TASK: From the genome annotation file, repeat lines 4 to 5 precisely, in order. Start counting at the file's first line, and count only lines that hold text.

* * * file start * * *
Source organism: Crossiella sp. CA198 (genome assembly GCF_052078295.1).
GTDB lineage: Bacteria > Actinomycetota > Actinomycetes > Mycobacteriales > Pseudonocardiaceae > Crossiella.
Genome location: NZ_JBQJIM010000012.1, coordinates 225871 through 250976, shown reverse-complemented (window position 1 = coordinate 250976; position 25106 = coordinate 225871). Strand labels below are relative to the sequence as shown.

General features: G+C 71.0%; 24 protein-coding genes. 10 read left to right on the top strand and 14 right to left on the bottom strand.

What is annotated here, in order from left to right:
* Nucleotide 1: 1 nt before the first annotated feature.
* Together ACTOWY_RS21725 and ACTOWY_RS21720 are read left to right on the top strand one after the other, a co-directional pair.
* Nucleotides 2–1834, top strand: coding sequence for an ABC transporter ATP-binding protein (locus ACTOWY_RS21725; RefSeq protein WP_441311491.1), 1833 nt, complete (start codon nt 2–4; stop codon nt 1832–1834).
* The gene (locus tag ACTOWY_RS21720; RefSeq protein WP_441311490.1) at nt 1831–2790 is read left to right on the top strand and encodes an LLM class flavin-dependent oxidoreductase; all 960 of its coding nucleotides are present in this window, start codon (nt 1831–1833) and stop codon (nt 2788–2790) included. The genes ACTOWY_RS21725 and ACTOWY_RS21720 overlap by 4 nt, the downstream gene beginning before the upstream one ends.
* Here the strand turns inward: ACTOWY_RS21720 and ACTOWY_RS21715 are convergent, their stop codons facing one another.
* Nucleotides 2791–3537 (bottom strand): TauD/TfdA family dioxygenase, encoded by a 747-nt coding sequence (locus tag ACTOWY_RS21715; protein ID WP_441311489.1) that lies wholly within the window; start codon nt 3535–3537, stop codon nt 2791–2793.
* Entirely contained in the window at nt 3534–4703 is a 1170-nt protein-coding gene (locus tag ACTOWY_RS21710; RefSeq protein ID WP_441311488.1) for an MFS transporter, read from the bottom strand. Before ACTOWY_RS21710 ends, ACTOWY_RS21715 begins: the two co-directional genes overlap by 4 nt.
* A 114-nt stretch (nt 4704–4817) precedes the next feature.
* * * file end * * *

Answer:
General features: G+C 71.0%; 24 protein-coding genes. 10 read left to right on the top strand and 14 right to left on the bottom strand.

What is annotated here, in order from left to right: